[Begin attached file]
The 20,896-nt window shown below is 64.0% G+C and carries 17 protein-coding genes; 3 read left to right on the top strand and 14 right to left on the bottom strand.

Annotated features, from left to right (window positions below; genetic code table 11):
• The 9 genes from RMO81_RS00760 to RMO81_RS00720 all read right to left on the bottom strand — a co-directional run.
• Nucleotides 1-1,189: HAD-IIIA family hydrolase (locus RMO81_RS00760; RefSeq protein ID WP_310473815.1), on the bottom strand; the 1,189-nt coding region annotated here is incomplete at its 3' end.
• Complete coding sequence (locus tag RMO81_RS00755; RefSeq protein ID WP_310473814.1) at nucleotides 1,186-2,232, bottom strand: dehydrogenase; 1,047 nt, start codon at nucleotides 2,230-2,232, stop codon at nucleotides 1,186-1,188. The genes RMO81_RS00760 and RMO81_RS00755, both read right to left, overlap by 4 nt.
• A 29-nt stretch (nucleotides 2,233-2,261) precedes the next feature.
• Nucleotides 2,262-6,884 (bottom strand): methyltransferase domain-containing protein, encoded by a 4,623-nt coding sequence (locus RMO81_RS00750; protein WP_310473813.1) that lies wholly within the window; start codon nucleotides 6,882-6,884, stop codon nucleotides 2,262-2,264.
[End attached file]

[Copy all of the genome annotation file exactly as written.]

The 20,896-nt window shown below is 64.0% G+C and carries 17 protein-coding genes; 3 read left to right on the top strand and 14 right to left on the bottom strand.

Annotated features, from left to right (window positions below; genetic code table 11):
• The 9 genes from RMO81_RS00760 to RMO81_RS00720 all read right to left on the bottom strand — a co-directional run.
• Nucleotides 1-1,189: HAD-IIIA family hydrolase (locus RMO81_RS00760; RefSeq protein ID WP_310473815.1), on the bottom strand; the 1,189-nt coding region annotated here is incomplete at its 3' end.
• Complete coding sequence (locus tag RMO81_RS00755; RefSeq protein ID WP_310473814.1) at nucleotides 1,186-2,232, bottom strand: dehydrogenase; 1,047 nt, start codon at nucleotides 2,230-2,232, stop codon at nucleotides 1,186-1,188. The genes RMO81_RS00760 and RMO81_RS00755, both read right to left, overlap by 4 nt.
• A 29-nt stretch (nucleotides 2,233-2,261) precedes the next feature.
• Nucleotides 2,262-6,884 (bottom strand): methyltransferase domain-containing protein, encoded by a 4,623-nt coding sequence (locus RMO81_RS00750; protein WP_310473813.1) that lies wholly within the window; start codon nucleotides 6,882-6,884, stop codon nucleotides 2,262-2,264.